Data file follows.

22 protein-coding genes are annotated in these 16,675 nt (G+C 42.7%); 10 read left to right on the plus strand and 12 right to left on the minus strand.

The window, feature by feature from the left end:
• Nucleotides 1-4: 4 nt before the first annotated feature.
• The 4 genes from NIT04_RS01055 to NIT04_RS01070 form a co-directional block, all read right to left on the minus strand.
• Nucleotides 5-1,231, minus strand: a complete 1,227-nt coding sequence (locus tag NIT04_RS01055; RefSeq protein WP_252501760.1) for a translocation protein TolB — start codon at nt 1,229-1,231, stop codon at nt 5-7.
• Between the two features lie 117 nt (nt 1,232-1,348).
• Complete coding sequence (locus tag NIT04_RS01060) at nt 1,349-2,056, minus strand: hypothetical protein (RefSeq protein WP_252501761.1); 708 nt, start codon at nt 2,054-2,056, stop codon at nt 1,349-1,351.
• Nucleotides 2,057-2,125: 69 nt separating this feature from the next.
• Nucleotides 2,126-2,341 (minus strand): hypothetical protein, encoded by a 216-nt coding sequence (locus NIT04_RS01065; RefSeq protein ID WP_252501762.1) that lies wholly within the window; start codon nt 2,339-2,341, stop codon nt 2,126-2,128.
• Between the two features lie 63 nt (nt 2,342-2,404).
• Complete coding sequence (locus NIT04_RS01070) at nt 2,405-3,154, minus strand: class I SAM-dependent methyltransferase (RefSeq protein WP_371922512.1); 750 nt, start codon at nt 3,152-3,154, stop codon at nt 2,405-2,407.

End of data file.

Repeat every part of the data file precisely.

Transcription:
22 protein-coding genes are annotated in these 16,675 nt (G+C 42.7%); 10 read left to right on the plus strand and 12 right to left on the minus strand.

The window, feature by feature from the left end:
• Nucleotides 1-4: 4 nt before the first annotated feature.
• The 4 genes from NIT04_RS01055 to NIT04_RS01070 form a co-directional block, all read right to left on the minus strand.
• Nucleotides 5-1,231, minus strand: a complete 1,227-nt coding sequence (locus tag NIT04_RS01055; RefSeq protein WP_252501760.1) for a translocation protein TolB — start codon at nt 1,229-1,231, stop codon at nt 5-7.
• Between the two features lie 117 nt (nt 1,232-1,348).
• Complete coding sequence (locus tag NIT04_RS01060) at nt 1,349-2,056, minus strand: hypothetical protein (RefSeq protein WP_252501761.1); 708 nt, start codon at nt 2,054-2,056, stop codon at nt 1,349-1,351.
• Nucleotides 2,057-2,125: 69 nt separating this feature from the next.
• Nucleotides 2,126-2,341 (minus strand): hypothetical protein, encoded by a 216-nt coding sequence (locus NIT04_RS01065; RefSeq protein ID WP_252501762.1) that lies wholly within the window; start codon nt 2,339-2,341, stop codon nt 2,126-2,128.
• Between the two features lie 63 nt (nt 2,342-2,404).
• Complete coding sequence (locus NIT04_RS01070) at nt 2,405-3,154, minus strand: class I SAM-dependent methyltransferase (RefSeq protein WP_371922512.1); 750 nt, start codon at nt 3,152-3,154, stop codon at nt 2,405-2,407.